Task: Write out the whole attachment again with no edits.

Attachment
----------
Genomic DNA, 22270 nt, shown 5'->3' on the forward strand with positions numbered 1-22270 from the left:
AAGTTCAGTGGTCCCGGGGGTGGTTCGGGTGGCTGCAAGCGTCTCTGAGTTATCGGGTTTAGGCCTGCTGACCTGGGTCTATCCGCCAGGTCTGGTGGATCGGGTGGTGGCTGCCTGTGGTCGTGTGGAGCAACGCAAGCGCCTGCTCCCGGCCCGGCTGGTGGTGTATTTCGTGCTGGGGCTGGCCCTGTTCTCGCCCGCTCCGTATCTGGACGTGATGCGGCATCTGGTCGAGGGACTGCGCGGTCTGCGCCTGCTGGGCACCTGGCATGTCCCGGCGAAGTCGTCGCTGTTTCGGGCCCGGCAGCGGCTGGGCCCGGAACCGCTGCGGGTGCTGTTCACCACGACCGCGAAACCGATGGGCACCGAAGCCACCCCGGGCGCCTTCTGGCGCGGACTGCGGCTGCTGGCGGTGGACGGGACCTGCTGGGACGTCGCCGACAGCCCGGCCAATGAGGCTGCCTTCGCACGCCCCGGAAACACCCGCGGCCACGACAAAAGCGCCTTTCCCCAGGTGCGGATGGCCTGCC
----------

Genomic DNA, 22270 nt, shown 5'->3' on the forward strand with positions numbered 1-22270 from the left:
AAGTTCAGTGGTCCCGGGGGTGGTTCGGGTGGCTGCAAGCGTCTCTGAGTTATCGGGTTTAGGCCTGCTGACCTGGGTCTATCCGCCAGGTCTGGTGGATCGGGTGGTGGCTGCCTGTGGTCGTGTGGAGCAACGCAAGCGCCTGCTCCCGGCCCGGCTGGTGGTGTATTTCGTGCTGGGGCTGGCCCTGTTCTCGCCCGCTCCGTATCTGGACGTGATGCGGCATCTGGTCGAGGGACTGCGCGGTCTGCGCCTGCTGGGCACCTGGCATGTCCCGGCGAAGTCGTCGCTGTTTCGGGCCCGGCAGCGGCTGGGCCCGGAACCGCTGCGGGTGCTGTTCACCACGACCGCGAAACCGATGGGCACCGAAGCCACCCCGGGCGCCTTCTGGCGCGGACTGCGGCTGCTGGCGGTGGACGGGACCTGCTGGGACGTCGCCGACAGCCCGGCCAATGAGGCTGCCTTCGCACGCCCCGGAAACACCCGCGGCCACGACAAAAGCGCCTTTCCCCAGGTGCGGATGGCCTGCC